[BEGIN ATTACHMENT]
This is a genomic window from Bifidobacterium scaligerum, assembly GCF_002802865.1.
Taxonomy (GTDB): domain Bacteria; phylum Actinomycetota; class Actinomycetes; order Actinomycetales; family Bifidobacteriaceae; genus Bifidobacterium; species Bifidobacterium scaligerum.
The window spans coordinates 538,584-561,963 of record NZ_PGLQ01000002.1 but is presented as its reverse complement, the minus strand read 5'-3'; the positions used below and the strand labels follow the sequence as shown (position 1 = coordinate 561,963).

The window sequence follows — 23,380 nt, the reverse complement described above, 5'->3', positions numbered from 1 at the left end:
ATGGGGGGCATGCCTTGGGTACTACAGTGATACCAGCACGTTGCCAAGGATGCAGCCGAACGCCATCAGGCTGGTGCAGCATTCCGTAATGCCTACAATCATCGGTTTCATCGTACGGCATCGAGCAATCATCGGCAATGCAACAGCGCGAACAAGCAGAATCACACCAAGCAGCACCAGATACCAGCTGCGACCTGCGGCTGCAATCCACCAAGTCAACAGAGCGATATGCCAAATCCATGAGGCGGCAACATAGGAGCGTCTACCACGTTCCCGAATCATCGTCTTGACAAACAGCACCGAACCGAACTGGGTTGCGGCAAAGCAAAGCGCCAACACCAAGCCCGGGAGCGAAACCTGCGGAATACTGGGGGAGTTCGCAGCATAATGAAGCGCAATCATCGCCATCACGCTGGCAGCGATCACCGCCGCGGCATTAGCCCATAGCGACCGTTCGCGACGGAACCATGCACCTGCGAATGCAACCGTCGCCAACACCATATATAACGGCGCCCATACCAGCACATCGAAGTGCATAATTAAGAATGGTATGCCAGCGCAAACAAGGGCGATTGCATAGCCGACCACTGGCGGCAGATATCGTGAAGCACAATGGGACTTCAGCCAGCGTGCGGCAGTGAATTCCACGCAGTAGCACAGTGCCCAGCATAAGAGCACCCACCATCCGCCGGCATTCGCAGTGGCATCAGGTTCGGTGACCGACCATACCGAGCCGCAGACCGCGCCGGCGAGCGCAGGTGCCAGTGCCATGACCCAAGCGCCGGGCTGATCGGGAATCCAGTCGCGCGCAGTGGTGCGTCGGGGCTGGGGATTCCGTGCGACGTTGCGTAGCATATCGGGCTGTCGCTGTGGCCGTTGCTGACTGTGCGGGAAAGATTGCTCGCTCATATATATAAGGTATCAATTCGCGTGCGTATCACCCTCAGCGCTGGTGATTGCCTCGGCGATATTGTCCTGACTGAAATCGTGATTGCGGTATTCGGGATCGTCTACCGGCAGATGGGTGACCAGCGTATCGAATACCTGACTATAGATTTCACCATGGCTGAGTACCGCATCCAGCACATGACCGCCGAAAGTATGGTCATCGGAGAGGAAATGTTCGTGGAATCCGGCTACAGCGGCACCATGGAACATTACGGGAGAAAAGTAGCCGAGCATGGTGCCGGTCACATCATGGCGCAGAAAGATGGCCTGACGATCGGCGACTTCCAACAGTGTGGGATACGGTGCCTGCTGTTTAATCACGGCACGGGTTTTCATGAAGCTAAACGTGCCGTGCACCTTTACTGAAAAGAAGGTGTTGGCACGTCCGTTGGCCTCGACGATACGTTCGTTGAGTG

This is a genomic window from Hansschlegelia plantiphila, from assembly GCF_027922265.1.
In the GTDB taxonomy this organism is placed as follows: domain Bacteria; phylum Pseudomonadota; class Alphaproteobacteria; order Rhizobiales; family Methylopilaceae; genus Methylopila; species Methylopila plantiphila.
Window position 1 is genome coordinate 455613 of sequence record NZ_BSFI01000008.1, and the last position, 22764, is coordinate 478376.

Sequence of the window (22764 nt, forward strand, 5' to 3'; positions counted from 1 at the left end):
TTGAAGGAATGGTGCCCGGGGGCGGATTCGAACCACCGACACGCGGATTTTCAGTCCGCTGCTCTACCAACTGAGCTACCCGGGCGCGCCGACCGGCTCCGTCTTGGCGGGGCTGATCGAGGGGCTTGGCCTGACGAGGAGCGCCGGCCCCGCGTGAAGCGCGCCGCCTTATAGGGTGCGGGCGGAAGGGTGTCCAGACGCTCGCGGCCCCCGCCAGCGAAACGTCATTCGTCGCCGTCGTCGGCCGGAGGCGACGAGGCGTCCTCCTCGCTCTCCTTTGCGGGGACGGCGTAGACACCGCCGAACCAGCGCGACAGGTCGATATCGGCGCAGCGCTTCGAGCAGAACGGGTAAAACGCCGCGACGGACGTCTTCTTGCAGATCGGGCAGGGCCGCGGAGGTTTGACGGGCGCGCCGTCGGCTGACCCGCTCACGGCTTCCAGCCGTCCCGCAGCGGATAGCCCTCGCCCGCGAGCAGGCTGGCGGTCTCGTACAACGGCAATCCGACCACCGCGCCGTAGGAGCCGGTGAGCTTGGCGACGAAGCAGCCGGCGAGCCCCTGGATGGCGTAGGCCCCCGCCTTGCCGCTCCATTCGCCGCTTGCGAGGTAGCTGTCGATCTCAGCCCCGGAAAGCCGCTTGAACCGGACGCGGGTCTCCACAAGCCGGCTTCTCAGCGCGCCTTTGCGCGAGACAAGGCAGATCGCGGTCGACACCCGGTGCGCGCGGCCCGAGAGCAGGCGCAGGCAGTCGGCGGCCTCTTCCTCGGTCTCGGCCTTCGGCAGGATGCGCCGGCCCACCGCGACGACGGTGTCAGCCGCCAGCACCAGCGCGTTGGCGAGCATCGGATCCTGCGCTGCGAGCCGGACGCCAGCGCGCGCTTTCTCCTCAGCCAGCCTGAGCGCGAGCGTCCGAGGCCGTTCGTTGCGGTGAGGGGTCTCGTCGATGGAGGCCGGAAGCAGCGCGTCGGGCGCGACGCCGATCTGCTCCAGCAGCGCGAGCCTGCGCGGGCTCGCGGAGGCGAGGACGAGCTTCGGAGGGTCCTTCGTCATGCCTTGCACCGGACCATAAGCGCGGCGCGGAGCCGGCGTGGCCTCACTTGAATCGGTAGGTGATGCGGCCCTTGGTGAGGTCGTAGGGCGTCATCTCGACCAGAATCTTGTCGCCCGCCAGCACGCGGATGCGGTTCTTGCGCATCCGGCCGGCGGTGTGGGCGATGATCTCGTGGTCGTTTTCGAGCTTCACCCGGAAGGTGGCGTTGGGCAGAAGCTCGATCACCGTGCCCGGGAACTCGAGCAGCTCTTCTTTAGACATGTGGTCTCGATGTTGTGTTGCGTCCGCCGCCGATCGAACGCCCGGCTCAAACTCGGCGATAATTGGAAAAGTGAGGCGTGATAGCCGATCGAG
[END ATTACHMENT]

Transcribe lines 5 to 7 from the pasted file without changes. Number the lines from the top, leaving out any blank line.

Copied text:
ATGGGGGGCATGCCTTGGGTACTACAGTGATACCAGCACGTTGCCAAGGATGCAGCCGAACGCCATCAGGCTGGTGCAGCATTCCGTAATGCCTACAATCATCGGTTTCATCGTACGGCATCGAGCAATCATCGGCAATGCAACAGCGCGAACAAGCAGAATCACACCAAGCAGCACCAGATACCAGCTGCGACCTGCGGCTGCAATCCACCAAGTCAACAGAGCGATATGCCAAATCCATGAGGCGGCAACATAGGAGCGTCTACCACGTTCCCGAATCATCGTCTTGACAAACAGCACCGAACCGAACTGGGTTGCGGCAAAGCAAAGCGCCAACACCAAGCCCGGGAGCGAAACCTGCGGAATACTGGGGGAGTTCGCAGCATAATGAAGCGCAATCATCGCCATCACGCTGGCAGCGATCACCGCCGCGGCATTAGCCCATAGCGACCGTTCGCGACGGAACCATGCACCTGCGAATGCAACCGTCGCCAACACCATATATAACGGCGCCCATACCAGCACATCGAAGTGCATAATTAAGAATGGTATGCCAGCGCAAACAAGGGCGATTGCATAGCCGACCACTGGCGGCAGATATCGTGAAGCACAATGGGACTTCAGCCAGCGTGCGGCAGTGAATTCCACGCAGTAGCACAGTGCCCAGCATAAGAGCACCCACCATCCGCCGGCATTCGCAGTGGCATCAGGTTCGGTGACCGACCATACCGAGCCGCAGACCGCGCCGGCGAGCGCAGGTGCCAGTGCCATGACCCAAGCGCCGGGCTGATCGGGAATCCAGTCGCGCGCAGTGGTGCGTCGGGGCTGGGGATTCCGTGCGACGTTGCGTAGCATATCGGGCTGTCGCTGTGGCCGTTGCTGACTGTGCGGGAAAGATTGCTCGCTCATATATATAAGGTATCAATTCGCGTGCGTATCACCCTCAGCGCTGGTGATTGCCTCGGCGATATTGTCCTGACTGAAATCGTGATTGCGGTATTCGGGATCGTCTACCGGCAGATGGGTGACCAGCGTATCGAATACCTGACTATAGATTTCACCATGGCTGAGTACCGCATCCAGCACATGACCGCCGAAAGTATGGTCATCGGAGAGGAAATGTTCGTGGAATCCGGCTACAGCGGCACCATGGAACATTACGGGAGAAAAGTAGCCGAGCATGGTGCCGGTCACATCATGGCGCAGAAAGATGGCCTGACGATCGGCGACTTCCAACAGTGTGGGATACGGTGCCTGCTGTTTAATCACGGCACGGGTTTTCATGAAGCTAAACGTGCCGTGCACCTTTACTGAAAAGAAGGTGTTGGCACGTCCGTTGGCCTCGACGATACGTTCGTTGAGTG

This is a genomic window from Hansschlegelia plantiphila, from assembly GCF_027922265.1.
In the GTDB taxonomy this organism is placed as follows: domain Bacteria; phylum Pseudomonadota; class Alphaproteobacteria; order Rhizobiales; family Methylopilaceae; genus Methylopila; species Methylopila plantiphila.